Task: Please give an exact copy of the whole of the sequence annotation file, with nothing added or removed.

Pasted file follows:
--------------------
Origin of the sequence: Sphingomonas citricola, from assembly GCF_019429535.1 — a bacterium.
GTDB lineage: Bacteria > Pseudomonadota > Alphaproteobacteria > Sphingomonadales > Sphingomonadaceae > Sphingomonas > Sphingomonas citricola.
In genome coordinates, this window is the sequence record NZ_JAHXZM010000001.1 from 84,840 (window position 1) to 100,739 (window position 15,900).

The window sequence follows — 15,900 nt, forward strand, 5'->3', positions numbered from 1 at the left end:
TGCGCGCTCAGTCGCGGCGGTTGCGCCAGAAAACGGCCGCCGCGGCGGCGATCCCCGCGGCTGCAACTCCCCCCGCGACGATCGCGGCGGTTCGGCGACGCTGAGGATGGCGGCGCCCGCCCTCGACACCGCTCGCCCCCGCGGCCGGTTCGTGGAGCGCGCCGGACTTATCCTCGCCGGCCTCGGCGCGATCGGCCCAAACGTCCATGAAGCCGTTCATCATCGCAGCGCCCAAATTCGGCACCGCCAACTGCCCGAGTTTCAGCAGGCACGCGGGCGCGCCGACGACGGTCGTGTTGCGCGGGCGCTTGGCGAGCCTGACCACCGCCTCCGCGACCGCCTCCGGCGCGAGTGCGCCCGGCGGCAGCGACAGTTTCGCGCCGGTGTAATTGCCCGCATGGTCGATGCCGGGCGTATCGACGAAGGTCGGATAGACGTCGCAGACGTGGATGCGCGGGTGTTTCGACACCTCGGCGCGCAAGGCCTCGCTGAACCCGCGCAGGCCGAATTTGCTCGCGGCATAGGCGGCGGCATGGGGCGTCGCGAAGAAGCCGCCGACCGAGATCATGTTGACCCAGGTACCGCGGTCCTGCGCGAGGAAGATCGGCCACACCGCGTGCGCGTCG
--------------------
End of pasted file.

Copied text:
Origin of the sequence: Sphingomonas citricola, from assembly GCF_019429535.1 — a bacterium.
GTDB lineage: Bacteria > Pseudomonadota > Alphaproteobacteria > Sphingomonadales > Sphingomonadaceae > Sphingomonas > Sphingomonas citricola.
In genome coordinates, this window is the sequence record NZ_JAHXZM010000001.1 from 84,840 (window position 1) to 100,739 (window position 15,900).

The window sequence follows — 15,900 nt, forward strand, 5'->3', positions numbered from 1 at the left end:
TGCGCGCTCAGTCGCGGCGGTTGCGCCAGAAAACGGCCGCCGCGGCGGCGATCCCCGCGGCTGCAACTCCCCCCGCGACGATCGCGGCGGTTCGGCGACGCTGAGGATGGCGGCGCCCGCCCTCGACACCGCTCGCCCCCGCGGCCGGTTCGTGGAGCGCGCCGGACTTATCCTCGCCGGCCTCGGCGCGATCGGCCCAAACGTCCATGAAGCCGTTCATCATCGCAGCGCCCAAATTCGGCACCGCCAACTGCCCGAGTTTCAGCAGGCACGCGGGCGCGCCGACGACGGTCGTGTTGCGCGGGCGCTTGGCGAGCCTGACCACCGCCTCCGCGACCGCCTCCGGCGCGAGTGCGCCCGGCGGCAGCGACAGTTTCGCGCCGGTGTAATTGCCCGCATGGTCGATGCCGGGCGTATCGACGAAGGTCGGATAGACGTCGCAGACGTGGATGCGCGGGTGTTTCGACACCTCGGCGCGCAAGGCCTCGCTGAACCCGCGCAGGCCGAATTTGCTCGCGGCATAGGCGGCGGCATGGGGCGTCGCGAAGAAGCCGCCGACCGAGATCATGTTGACCCAGGTACCGCGGTCCTGCGCGAGGAAGATCGGCCACACCGCGTGCGCGTCG